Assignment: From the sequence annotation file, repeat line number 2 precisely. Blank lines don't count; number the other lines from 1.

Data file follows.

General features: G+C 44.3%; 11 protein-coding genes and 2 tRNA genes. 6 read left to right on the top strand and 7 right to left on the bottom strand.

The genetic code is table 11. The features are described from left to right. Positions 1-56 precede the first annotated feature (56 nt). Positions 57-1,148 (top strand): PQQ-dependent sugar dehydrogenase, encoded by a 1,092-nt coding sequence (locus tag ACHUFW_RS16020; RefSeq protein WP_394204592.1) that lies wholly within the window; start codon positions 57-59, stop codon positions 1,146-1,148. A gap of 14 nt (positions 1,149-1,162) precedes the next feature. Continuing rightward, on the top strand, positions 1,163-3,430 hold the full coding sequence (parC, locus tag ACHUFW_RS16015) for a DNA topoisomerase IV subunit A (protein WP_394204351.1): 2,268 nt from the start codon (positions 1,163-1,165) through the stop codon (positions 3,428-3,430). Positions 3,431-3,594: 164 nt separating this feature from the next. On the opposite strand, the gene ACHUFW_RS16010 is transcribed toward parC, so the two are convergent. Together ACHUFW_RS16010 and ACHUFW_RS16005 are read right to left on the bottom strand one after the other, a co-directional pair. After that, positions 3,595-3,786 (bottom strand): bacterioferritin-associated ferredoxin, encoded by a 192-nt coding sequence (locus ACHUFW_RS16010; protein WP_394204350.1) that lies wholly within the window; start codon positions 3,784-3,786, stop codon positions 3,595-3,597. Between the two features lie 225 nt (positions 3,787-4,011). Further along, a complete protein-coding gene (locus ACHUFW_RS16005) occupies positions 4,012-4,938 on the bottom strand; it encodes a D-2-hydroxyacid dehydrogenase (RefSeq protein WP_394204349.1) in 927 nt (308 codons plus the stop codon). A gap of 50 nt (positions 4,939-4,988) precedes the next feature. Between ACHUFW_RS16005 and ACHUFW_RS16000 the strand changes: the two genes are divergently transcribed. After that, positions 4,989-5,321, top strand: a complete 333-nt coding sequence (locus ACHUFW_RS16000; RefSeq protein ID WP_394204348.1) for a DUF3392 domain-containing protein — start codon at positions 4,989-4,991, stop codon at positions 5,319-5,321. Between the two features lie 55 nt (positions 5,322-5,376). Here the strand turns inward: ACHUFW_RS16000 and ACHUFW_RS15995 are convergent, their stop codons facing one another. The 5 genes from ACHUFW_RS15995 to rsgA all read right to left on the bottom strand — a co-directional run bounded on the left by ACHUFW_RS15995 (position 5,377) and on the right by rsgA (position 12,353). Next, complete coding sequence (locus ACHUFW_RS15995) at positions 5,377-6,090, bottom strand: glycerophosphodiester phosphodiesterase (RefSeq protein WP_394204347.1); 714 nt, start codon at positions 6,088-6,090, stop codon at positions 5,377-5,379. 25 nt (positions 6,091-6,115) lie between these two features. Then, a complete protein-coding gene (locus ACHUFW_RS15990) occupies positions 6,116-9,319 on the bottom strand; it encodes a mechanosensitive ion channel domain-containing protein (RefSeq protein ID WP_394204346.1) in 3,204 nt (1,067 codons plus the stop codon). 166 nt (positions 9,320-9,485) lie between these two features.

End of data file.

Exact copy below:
The genetic code is table 11. The features are described from left to right. Positions 1-56 precede the first annotated feature (56 nt). Positions 57-1,148 (top strand): PQQ-dependent sugar dehydrogenase, encoded by a 1,092-nt coding sequence (locus tag ACHUFW_RS16020; RefSeq protein WP_394204592.1) that lies wholly within the window; start codon positions 57-59, stop codon positions 1,146-1,148. A gap of 14 nt (positions 1,149-1,162) precedes the next feature. Continuing rightward, on the top strand, positions 1,163-3,430 hold the full coding sequence (parC, locus tag ACHUFW_RS16015) for a DNA topoisomerase IV subunit A (protein WP_394204351.1): 2,268 nt from the start codon (positions 1,163-1,165) through the stop codon (positions 3,428-3,430). Positions 3,431-3,594: 164 nt separating this feature from the next. On the opposite strand, the gene ACHUFW_RS16010 is transcribed toward parC, so the two are convergent. Together ACHUFW_RS16010 and ACHUFW_RS16005 are read right to left on the bottom strand one after the other, a co-directional pair. After that, positions 3,595-3,786 (bottom strand): bacterioferritin-associated ferredoxin, encoded by a 192-nt coding sequence (locus ACHUFW_RS16010; protein WP_394204350.1) that lies wholly within the window; start codon positions 3,784-3,786, stop codon positions 3,595-3,597. Between the two features lie 225 nt (positions 3,787-4,011). Further along, a complete protein-coding gene (locus ACHUFW_RS16005) occupies positions 4,012-4,938 on the bottom strand; it encodes a D-2-hydroxyacid dehydrogenase (RefSeq protein WP_394204349.1) in 927 nt (308 codons plus the stop codon). A gap of 50 nt (positions 4,939-4,988) precedes the next feature. Between ACHUFW_RS16005 and ACHUFW_RS16000 the strand changes: the two genes are divergently transcribed. After that, positions 4,989-5,321, top strand: a complete 333-nt coding sequence (locus ACHUFW_RS16000; RefSeq protein ID WP_394204348.1) for a DUF3392 domain-containing protein — start codon at positions 4,989-4,991, stop codon at positions 5,319-5,321. Between the two features lie 55 nt (positions 5,322-5,376). Here the strand turns inward: ACHUFW_RS16000 and ACHUFW_RS15995 are convergent, their stop codons facing one another. The 5 genes from ACHUFW_RS15995 to rsgA all read right to left on the bottom strand — a co-directional run bounded on the left by ACHUFW_RS15995 (position 5,377) and on the right by rsgA (position 12,353). Next, complete coding sequence (locus ACHUFW_RS15995) at positions 5,377-6,090, bottom strand: glycerophosphodiester phosphodiesterase (RefSeq protein WP_394204347.1); 714 nt, start codon at positions 6,088-6,090, stop codon at positions 5,377-5,379. 25 nt (positions 6,091-6,115) lie between these two features. Then, a complete protein-coding gene (locus ACHUFW_RS15990) occupies positions 6,116-9,319 on the bottom strand; it encodes a mechanosensitive ion channel domain-containing protein (RefSeq protein ID WP_394204346.1) in 3,204 nt (1,067 codons plus the stop codon). 166 nt (positions 9,320-9,485) lie between these two features.